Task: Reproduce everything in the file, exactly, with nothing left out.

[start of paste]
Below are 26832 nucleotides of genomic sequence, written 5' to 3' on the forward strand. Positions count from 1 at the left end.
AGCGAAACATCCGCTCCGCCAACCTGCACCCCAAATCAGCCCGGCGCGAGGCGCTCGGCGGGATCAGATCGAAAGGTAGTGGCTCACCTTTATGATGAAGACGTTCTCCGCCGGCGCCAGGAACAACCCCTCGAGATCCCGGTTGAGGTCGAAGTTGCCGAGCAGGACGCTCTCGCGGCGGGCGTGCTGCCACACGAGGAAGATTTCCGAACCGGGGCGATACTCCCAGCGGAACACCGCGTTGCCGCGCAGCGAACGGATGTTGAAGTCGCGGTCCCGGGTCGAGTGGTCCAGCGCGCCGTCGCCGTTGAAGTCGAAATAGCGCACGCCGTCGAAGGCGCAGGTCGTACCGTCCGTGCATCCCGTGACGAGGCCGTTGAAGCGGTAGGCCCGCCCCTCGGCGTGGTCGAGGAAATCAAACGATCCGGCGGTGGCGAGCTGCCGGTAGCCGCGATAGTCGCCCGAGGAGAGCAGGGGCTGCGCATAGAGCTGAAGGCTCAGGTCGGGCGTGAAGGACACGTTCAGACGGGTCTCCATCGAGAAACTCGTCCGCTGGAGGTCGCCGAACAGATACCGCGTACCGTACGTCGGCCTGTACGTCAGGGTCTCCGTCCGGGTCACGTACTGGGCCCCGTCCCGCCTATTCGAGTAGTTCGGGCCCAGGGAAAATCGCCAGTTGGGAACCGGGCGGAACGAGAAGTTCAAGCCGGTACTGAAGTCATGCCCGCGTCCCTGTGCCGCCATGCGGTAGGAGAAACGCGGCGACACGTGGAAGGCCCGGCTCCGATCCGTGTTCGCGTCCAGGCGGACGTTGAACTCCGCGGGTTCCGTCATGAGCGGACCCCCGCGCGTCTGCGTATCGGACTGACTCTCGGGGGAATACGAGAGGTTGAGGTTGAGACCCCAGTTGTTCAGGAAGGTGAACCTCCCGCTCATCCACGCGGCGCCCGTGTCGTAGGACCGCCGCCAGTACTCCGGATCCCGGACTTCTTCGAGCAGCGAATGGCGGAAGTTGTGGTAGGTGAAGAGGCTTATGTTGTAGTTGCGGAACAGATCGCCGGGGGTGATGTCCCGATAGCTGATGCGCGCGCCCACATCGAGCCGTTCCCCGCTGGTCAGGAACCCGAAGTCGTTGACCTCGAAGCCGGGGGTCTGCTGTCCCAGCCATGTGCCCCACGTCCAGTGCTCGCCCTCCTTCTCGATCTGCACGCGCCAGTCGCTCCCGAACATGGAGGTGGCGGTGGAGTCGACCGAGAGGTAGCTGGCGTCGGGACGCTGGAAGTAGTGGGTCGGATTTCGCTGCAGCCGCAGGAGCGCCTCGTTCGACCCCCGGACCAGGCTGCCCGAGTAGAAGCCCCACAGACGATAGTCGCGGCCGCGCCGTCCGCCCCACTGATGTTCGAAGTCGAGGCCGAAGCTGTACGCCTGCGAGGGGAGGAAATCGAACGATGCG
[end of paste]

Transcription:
Below are 26832 nucleotides of genomic sequence, written 5' to 3' on the forward strand. Positions count from 1 at the left end.
AGCGAAACATCCGCTCCGCCAACCTGCACCCCAAATCAGCCCGGCGCGAGGCGCTCGGCGGGATCAGATCGAAAGGTAGTGGCTCACCTTTATGATGAAGACGTTCTCCGCCGGCGCCAGGAACAACCCCTCGAGATCCCGGTTGAGGTCGAAGTTGCCGAGCAGGACGCTCTCGCGGCGGGCGTGCTGCCACACGAGGAAGATTTCCGAACCGGGGCGATACTCCCAGCGGAACACCGCGTTGCCGCGCAGCGAACGGATGTTGAAGTCGCGGTCCCGGGTCGAGTGGTCCAGCGCGCCGTCGCCGTTGAAGTCGAAATAGCGCACGCCGTCGAAGGCGCAGGTCGTACCGTCCGTGCATCCCGTGACGAGGCCGTTGAAGCGGTAGGCCCGCCCCTCGGCGTGGTCGAGGAAATCAAACGATCCGGCGGTGGCGAGCTGCCGGTAGCCGCGATAGTCGCCCGAGGAGAGCAGGGGCTGCGCATAGAGCTGAAGGCTCAGGTCGGGCGTGAAGGACACGTTCAGACGGGTCTCCATCGAGAAACTCGTCCGCTGGAGGTCGCCGAACAGATACCGCGTACCGTACGTCGGCCTGTACGTCAGGGTCTCCGTCCGGGTCACGTACTGGGCCCCGTCCCGCCTATTCGAGTAGTTCGGGCCCAGGGAAAATCGCCAGTTGGGAACCGGGCGGAACGAGAAGTTCAAGCCGGTACTGAAGTCATGCCCGCGTCCCTGTGCCGCCATGCGGTAGGAGAAACGCGGCGACACGTGGAAGGCCCGGCTCCGATCCGTGTTCGCGTCCAGGCGGACGTTGAACTCCGCGGGTTCCGTCATGAGCGGACCCCCGCGCGTCTGCGTATCGGACTGACTCTCGGGGGAATACGAGAGGTTGAGGTTGAGACCCCAGTTGTTCAGGAAGGTGAACCTCCCGCTCATCCACGCGGCGCCCGTGTCGTAGGACCGCCGCCAGTACTCCGGATCCCGGACTTCTTCGAGCAGCGAATGGCGGAAGTTGTGGTAGGTGAAGAGGCTTATGTTGTAGTTGCGGAACAGATCGCCGGGGGTGATGTCCCGATAGCTGATGCGCGCGCCCACATCGAGCCGTTCCCCGCTGGTCAGGAACCCGAAGTCGTTGACCTCGAAGCCGGGGGTCTGCTGTCCCAGCCATGTGCCCCACGTCCAGTGCTCGCCCTCCTTCTCGATCTGCACGCGCCAGTCGCTCCCGAACATGGAGGTGGCGGTGGAGTCGACCGAGAGGTAGCTGGCGTCGGGACGCTGGAAGTAGTGGGTCGGATTTCGCTGCAGCCGCAGGAGCGCCTCGTTCGACCCCCGGACCAGGCTGCCCGAGTAGAAGCCCCACAGACGATAGTCGCGGCCGCGCCGTCCGCCCCACTGATGTTCGAAGTCGAGGCCGAAGCTGTACGCCTGCGAGGGGAGGAAATCGAACGATGCG